What are the five main parties participating in the Quebec provincial election?

Founded in 2011 by François Legault, a former PQ minister and airline executive, and Charles Sirois, a businessman who had supported the Liberals, the centre-right party has sought to move beyond the independence debate by instead promoting Quebec nationalism rather than separation from Canada.

The Legault government has strengthened the province’s French language law and banned some public servants, including teachers and police officers, from wearing religious symbols at work. He also proactively invoked the notwithstanding clause to protect these two controversial laws from Charter challenges.

His government also pushed for more autonomy from Ottawa, including more power over immigration.

Legault, who has remained popular during the COVID-19 pandemic, is counting on his record and the strength of the province’s economy. Recent polls suggest he will be re-elected with a bigger majority than he won in 2018.

Quebec Liberal Party

The Liberal Party of Quebec has long positioned itself as the defender of federalism and the champion of the economy, but since 2018 the CAQ has managed to sell itself as a safe option for federalist and economic voters.

Since the last election, the Liberals have struggled to connect with Francophones and have alienated part of their Anglophone base in Montreal.

Support for the party among Quebec’s French-speaking majority is 7%, according to a recent Léger poll. And while the Liberals voted against Legault’s reform of language laws – seen by some Anglophones as an attack on their community – the party’s initially ambiguous stance created discontent among Anglophones. In response to the Liberals being seen as weak defenders of Anglophone rights, at least two new parties have emerged — the Bloc Montreal and the Parti canadien du Québec — which claim to represent the interests of the province’s linguistic minorities.

Liberal leader Dominique Anglade, who worked as a management consultant before entering politics, says her party offers a unifying alternative to Legault’s “arrogant” and “divisive” government.

Anglade, a former CAQ president who quit Legault’s party in 2015 over his stance on immigration and identity issues, is promising tax cuts for those earning less than $92,500 and a $100 billion green hydrogen plan.

Solidarity Quebec

While Québec solidaire has no traditional leader — instead, it appoints a woman and a man as “co-spokesperson” — the party’s co-spokesperson, Gabriel Nadeau-Dubois, is the party’s candidate for the post. of prime minister. He rose to prominence in the province as the leader of the 2012 student protests that led to months of demonstrations and made international headlines.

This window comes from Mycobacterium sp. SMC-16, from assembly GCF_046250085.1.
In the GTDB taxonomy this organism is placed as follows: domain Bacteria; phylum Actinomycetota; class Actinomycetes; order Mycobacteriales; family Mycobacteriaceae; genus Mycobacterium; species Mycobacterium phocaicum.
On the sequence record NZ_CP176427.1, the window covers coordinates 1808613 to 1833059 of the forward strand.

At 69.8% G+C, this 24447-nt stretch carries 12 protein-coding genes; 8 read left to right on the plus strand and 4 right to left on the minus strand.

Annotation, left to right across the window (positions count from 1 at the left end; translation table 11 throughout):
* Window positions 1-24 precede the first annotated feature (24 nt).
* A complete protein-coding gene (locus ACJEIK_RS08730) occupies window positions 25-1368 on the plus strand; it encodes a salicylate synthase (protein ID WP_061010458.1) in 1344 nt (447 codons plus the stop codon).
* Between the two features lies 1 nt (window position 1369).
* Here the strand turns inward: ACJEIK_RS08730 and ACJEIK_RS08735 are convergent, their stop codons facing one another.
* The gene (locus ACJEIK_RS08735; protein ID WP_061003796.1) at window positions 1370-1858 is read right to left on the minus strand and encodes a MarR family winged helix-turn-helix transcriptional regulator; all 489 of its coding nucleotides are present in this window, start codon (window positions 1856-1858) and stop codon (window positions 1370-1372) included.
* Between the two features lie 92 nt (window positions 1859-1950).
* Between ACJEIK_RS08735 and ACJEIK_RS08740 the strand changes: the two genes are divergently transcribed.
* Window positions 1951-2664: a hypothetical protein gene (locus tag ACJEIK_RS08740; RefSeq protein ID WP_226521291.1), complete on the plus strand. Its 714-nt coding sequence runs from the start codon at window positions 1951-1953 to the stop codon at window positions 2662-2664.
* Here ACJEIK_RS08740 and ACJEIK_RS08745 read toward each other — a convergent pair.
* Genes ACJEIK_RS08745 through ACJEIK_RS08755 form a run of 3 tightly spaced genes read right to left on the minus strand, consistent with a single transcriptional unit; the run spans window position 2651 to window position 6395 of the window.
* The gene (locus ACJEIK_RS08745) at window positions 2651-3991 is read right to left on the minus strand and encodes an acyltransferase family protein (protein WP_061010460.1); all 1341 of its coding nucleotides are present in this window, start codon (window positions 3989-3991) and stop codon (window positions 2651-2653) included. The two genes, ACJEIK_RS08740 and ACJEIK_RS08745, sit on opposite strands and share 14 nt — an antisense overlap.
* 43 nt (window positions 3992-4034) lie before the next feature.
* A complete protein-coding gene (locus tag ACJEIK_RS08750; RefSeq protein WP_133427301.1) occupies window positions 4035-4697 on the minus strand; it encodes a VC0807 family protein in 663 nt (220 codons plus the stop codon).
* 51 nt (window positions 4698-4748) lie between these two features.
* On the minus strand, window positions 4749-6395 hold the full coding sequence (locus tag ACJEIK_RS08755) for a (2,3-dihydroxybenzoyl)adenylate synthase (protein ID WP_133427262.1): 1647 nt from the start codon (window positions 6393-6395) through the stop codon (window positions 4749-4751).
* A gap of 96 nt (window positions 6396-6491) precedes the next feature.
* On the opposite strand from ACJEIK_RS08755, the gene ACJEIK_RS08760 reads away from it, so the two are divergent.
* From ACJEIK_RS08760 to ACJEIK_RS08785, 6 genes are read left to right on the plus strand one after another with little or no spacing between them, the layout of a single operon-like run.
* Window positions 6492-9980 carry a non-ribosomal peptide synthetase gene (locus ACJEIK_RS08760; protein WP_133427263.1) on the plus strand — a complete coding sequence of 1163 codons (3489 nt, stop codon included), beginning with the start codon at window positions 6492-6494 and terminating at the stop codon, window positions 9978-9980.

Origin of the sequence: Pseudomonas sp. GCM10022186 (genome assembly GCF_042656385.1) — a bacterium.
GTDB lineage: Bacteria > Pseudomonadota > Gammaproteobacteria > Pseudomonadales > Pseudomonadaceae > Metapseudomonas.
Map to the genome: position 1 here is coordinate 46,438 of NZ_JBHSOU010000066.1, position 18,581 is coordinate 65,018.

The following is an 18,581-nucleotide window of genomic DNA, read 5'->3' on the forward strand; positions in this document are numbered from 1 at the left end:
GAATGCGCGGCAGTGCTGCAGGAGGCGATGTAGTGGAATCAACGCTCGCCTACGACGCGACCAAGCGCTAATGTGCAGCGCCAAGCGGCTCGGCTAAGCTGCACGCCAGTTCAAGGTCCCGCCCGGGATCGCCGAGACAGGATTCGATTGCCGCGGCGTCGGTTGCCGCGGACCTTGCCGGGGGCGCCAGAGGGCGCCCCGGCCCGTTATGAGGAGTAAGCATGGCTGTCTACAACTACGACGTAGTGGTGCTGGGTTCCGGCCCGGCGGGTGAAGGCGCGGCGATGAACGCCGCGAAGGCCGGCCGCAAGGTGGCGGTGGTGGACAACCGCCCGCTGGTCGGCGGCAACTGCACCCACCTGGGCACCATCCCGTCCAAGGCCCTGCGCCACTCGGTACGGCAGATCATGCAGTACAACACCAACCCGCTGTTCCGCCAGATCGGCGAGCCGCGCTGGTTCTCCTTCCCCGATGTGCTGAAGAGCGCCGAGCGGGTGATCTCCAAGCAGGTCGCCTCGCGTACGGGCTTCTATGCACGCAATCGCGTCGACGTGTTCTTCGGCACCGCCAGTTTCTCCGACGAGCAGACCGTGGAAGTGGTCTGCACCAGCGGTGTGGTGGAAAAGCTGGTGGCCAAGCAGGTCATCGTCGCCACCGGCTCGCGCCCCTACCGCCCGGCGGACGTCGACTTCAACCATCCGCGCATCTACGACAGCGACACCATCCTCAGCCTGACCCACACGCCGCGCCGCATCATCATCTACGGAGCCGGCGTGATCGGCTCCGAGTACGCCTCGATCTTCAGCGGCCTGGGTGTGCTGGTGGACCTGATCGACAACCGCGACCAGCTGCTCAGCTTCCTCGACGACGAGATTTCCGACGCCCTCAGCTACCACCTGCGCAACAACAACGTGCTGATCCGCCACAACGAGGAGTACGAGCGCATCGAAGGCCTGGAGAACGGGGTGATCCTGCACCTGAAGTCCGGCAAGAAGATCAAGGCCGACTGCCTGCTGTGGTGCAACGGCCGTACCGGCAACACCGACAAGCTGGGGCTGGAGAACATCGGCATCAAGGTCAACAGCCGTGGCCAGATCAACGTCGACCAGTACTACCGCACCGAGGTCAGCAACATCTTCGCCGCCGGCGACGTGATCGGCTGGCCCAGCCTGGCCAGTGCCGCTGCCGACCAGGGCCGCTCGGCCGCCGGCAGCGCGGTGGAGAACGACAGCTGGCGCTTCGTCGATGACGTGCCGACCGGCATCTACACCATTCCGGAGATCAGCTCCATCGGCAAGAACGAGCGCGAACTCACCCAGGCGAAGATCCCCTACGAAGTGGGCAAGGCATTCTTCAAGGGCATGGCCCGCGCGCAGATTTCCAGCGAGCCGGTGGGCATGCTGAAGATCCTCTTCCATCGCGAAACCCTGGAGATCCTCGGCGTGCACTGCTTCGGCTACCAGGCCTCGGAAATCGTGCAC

Nadeau-Dubois said his party would campaign to address the shortage of affordable housing in Quebec, help people cope with the rising cost of living and fight climate change.

If elected, Quebec solidaire would amend the province’s secularism law to allow public sector workers affected by the legislation to wear religious symbols at work, as long as their faces are uncovered.

And while the party worried about the potential negative effect of the CAQ’s language reform law on Indigenous communities, Québec solidaire supported the bill.

In 2018, Québec solidaire went from three seats in the Quebec Legislative Assembly to 10 as the left-wing party made gains outside of Montreal for the first time.

Parti Quebecois

The 2018 election was only the second time since 1973 that the Parti Québécois was not elected as the Quebec government or official opposition. And although the party won 10 seats in this election, it had seven members at the start of the 2022 election campaign because in the past four years two have resigned and one has been expelled following an allegation of sexual assault.

Recent polls put the PQ in fifth place with about 9% of the vote.

Chief Paul St-Pierre Plamondon, a lawyer who studied at McGill University and holds an MBA from Oxford University, says he wants to focus his campaign on Quebec sovereignty. He says the fact that Legault has to ask Ottawa for more power shows the need for independence.

The Conservative Party of Quebec

The Conservative Party of Quebec won less than 2% of the vote in the 2018 election, but since the appointment of former Quebec City radio host Éric Duhaime as leader in April 2021, the party has regularly polled around 14% .

Duhaime has garnered support from disgruntled former CAQ voters upset with the party for imposing some of the toughest COVID-19 restrictions in the country, including a curfew that lasted five months. The party has also won support from people opposed to COVID-19 vaccination mandates.

Quebec Conservatives, who are not affiliated with the Conservative Party of Canada, are campaigning for greater privatization of the health care system, lower taxes and smaller government. Duhaime said he opposes Legault’s language law reform, but supports banning religious symbols.

Prior to the dissolution of the legislature, Legault’s party had 76 seats, while the Quebec Liberals had 27, Quebec solidaire had 10, and the Parti Quebecois had seven. The Conservative Party of Quebec held one seat, and there were four independents.

This report from The Canadian Press was first published on August 28, 2022.

Jacob Serebrin, The Canadian Press

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